For many of us, the advent of ĽSNS politicians sitting in Parliament was one of the crucial motivations for us to exchange our activist uniforms for political party t-shirts. I do not see a single rational reason why my identity as a politician should be disqualified by such activities undertaken years ago.

In the end, this struggle will not become powerful or strong enough until as many people in society as possible are moved by it. Today we are not playing the game of whether a third-class neo-Nazi band will perform at a community center in the back of beyond.

Today the game is about whether this country's political parties can minimize the risk that a coalition of brownshirts will arise in national leadership. In this fight, politicians are crucial stakeholders.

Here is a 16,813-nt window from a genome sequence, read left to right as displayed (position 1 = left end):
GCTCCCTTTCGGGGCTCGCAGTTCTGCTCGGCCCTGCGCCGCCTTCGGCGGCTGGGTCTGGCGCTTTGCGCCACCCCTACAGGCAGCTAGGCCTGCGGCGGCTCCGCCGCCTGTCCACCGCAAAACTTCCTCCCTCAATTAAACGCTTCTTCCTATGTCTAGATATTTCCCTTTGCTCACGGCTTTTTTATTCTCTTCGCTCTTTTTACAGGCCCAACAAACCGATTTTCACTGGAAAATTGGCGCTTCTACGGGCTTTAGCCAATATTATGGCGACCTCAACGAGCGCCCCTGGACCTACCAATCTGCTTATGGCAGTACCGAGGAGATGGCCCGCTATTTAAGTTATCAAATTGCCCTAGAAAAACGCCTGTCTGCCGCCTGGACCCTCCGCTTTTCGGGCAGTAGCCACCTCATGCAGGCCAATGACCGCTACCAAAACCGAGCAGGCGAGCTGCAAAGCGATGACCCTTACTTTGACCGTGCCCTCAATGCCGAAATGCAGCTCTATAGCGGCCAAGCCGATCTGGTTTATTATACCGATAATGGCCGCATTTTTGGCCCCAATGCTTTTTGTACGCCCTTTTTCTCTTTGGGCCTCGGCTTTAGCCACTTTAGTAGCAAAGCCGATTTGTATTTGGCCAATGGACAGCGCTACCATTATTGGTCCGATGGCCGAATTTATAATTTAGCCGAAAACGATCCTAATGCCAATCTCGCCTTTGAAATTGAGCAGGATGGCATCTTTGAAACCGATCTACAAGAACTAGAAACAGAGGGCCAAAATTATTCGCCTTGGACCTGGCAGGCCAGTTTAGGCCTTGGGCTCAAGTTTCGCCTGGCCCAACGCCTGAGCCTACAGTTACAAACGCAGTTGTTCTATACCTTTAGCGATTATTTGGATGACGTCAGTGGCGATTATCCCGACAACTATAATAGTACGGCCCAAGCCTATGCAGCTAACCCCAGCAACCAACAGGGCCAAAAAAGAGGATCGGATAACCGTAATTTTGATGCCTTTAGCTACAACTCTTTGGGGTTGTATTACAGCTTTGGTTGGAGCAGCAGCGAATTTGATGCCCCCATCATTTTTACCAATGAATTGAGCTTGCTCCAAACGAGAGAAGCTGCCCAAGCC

It would be unfortunate if, while upholding the rules referred to above (i.e., not exploiting a public protest in order to promote one's own party) politicians were to be excluded from such activities. That especially applies to those who have demonstrated many years of authentic absorption in this resistance, those for whom it is possible to follow their track record and those who, as extra-parliamentary politicians, have no other political instruments available for combating extremism.

QUESTION #5. "By doing such actions, aren't you just increasing the chances that the followers of Kotleba will succeed?"

This is probably the most harmful perspective to take on this issue. The same goes for all the naive ideas that if we ignore the ĽSNS, if we don't express our disagreement with their actions and messages, then they will evaporate on their own.